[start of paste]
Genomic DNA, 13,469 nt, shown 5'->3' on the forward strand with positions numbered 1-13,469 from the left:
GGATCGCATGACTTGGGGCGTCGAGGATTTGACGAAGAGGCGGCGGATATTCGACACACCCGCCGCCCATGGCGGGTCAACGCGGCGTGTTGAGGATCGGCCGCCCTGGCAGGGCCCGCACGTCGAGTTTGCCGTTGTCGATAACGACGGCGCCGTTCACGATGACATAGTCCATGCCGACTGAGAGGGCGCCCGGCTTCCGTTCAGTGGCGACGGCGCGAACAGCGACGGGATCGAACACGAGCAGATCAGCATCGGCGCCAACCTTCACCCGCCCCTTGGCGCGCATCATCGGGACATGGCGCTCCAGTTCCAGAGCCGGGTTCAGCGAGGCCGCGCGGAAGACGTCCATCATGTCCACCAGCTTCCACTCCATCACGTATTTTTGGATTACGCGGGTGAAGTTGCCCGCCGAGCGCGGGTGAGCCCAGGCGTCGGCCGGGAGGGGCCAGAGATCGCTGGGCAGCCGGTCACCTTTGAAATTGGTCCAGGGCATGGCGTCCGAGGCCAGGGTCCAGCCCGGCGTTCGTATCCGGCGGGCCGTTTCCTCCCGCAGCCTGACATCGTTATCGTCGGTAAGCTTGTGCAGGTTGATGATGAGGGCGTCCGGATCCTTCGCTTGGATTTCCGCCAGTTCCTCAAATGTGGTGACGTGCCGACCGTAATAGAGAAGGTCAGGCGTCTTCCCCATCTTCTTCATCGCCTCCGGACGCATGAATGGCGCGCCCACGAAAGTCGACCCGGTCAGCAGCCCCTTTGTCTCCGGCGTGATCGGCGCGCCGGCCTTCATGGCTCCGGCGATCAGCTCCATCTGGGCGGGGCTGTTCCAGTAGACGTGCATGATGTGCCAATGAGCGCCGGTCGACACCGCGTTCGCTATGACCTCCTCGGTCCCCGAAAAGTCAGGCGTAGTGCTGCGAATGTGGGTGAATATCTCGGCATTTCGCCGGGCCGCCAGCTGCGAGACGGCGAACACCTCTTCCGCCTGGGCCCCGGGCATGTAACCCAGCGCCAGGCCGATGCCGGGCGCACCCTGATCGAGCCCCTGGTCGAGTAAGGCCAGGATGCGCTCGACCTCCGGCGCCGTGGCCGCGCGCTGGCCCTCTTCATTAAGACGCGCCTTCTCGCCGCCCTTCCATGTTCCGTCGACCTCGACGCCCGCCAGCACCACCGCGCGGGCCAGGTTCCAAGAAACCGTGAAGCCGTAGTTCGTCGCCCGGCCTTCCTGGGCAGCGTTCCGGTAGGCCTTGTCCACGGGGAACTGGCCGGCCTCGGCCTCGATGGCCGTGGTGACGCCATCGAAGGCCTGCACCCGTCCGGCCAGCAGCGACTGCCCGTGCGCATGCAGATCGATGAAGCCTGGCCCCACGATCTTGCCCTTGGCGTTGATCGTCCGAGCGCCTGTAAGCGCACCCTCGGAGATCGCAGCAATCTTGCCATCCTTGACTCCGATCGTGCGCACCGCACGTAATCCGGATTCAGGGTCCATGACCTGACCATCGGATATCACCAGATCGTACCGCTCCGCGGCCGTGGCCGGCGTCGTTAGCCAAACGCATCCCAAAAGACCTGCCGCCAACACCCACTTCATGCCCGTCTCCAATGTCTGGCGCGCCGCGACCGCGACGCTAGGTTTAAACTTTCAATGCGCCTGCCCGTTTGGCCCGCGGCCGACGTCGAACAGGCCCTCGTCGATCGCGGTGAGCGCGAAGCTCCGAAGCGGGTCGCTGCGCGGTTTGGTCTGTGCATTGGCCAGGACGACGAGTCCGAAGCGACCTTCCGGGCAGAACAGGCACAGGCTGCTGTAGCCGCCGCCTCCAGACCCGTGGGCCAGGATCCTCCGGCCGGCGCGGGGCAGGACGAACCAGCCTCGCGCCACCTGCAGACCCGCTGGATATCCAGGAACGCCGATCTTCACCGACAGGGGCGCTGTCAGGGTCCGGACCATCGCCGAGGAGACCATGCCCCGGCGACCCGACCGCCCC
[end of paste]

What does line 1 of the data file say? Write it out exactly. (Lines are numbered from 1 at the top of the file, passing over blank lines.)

Genomic DNA, 13,469 nt, shown 5'->3' on the forward strand with positions numbered 1-13,469 from the left: